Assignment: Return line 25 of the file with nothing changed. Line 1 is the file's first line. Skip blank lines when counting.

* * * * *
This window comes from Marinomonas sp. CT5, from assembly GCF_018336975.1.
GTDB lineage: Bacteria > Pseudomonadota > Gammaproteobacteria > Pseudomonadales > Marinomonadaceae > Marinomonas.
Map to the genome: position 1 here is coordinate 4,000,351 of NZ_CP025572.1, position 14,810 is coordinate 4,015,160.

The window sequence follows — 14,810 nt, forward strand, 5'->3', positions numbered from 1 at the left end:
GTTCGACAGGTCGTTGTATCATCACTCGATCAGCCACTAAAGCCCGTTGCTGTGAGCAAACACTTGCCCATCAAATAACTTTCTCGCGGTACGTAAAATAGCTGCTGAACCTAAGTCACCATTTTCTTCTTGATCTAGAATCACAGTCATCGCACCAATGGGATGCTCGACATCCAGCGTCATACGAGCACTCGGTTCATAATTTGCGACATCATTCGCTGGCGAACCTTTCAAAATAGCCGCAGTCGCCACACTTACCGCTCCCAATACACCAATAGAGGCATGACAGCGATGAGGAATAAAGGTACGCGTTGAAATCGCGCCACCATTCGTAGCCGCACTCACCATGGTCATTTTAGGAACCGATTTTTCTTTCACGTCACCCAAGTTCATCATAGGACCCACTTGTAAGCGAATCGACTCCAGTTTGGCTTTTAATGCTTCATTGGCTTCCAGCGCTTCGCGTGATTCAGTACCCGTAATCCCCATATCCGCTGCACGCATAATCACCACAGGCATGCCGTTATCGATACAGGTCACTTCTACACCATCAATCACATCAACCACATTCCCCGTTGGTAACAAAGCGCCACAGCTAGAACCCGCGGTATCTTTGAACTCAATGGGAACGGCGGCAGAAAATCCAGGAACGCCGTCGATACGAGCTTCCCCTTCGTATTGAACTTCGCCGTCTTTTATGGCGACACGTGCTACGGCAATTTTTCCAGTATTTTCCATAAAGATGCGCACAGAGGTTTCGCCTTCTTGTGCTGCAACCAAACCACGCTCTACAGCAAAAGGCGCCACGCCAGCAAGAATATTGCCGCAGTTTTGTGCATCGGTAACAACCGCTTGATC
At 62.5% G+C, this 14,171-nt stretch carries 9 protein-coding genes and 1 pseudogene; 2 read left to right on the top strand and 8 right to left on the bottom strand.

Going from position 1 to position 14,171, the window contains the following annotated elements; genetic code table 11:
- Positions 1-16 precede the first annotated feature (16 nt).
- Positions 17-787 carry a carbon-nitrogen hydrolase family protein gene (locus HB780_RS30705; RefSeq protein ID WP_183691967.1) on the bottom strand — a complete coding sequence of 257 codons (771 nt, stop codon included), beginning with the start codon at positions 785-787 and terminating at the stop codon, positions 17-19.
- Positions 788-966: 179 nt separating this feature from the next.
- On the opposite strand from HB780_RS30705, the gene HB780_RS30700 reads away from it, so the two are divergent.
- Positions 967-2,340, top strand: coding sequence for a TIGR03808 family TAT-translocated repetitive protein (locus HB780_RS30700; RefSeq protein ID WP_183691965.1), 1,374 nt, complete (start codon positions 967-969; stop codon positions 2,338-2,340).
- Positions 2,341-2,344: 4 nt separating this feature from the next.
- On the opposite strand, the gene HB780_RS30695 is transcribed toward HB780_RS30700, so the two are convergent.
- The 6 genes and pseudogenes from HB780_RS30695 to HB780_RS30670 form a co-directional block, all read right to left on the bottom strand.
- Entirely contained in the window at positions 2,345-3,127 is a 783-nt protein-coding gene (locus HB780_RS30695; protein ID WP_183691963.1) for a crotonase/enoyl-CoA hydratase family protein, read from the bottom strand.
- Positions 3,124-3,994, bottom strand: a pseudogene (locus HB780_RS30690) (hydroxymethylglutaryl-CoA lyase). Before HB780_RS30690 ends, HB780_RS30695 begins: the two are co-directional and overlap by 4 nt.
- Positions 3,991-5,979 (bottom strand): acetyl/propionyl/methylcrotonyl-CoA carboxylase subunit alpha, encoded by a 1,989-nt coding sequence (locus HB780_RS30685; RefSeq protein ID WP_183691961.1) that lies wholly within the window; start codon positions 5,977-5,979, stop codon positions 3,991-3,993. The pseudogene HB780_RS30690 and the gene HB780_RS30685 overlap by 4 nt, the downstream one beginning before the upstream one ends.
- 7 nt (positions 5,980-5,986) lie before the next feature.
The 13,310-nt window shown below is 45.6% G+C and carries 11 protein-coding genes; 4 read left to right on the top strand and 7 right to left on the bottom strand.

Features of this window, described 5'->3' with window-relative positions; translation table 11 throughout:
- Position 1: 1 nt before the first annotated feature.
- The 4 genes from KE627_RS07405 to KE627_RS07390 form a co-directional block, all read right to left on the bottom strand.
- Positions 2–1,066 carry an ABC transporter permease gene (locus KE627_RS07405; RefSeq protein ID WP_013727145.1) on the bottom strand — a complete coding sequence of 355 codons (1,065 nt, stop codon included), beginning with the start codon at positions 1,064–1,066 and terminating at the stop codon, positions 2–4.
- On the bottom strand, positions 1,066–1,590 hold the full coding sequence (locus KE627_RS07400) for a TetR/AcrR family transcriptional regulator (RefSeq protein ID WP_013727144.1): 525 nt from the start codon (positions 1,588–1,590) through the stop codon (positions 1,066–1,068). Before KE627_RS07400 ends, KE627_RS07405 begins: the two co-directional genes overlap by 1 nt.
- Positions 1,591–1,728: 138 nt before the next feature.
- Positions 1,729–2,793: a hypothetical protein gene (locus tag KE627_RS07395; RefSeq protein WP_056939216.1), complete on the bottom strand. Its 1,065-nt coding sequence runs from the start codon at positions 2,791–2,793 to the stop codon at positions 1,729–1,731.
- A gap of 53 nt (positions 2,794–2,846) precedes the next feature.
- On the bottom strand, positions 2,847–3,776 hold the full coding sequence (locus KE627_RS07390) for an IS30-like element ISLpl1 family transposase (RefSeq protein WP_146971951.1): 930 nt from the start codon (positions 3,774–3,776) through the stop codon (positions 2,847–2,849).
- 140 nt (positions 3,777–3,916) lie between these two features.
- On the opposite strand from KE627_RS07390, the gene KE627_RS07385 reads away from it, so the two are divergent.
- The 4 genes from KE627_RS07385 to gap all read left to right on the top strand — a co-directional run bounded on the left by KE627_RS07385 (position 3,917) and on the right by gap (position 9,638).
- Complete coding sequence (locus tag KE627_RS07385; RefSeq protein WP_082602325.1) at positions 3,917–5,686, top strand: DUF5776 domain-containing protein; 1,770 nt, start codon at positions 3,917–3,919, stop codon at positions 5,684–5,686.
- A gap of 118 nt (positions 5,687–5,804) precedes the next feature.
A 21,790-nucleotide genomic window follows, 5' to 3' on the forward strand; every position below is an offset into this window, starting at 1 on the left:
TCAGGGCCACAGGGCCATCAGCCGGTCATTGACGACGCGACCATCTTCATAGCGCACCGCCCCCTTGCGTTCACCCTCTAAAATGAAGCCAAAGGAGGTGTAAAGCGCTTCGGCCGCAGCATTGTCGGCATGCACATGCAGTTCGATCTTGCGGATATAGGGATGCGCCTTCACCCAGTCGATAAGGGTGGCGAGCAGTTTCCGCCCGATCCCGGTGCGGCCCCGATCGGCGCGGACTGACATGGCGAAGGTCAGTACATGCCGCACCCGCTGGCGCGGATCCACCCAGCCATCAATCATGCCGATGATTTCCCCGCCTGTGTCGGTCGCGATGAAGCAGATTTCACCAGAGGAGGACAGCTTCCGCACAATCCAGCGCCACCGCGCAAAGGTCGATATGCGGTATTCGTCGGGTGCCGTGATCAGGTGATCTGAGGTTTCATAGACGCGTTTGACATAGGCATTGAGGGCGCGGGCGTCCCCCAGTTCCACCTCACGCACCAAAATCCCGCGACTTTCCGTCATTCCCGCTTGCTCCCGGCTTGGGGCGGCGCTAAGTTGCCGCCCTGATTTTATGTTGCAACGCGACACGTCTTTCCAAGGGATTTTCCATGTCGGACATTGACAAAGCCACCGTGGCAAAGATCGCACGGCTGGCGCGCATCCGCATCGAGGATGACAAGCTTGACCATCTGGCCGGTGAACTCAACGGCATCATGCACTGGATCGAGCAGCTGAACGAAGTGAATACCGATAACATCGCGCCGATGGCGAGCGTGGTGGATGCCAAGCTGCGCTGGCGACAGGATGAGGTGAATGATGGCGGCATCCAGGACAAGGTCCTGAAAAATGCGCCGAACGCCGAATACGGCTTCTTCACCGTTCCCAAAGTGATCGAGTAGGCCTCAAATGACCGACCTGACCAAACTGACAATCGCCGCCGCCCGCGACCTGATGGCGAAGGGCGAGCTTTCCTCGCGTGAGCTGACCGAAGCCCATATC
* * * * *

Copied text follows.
- On the bottom strand, positions 1,066–1,590 hold the full coding sequence (locus KE627_RS07400) for a TetR/AcrR family transcriptional regulator (RefSeq protein ID WP_013727144.1): 525 nt from the start codon (positions 1,588–1,590) through the stop codon (positions 1,066–1,068). Before KE627_RS07400 ends, KE627_RS07405 begins: the two co-directional genes overlap by 1 nt.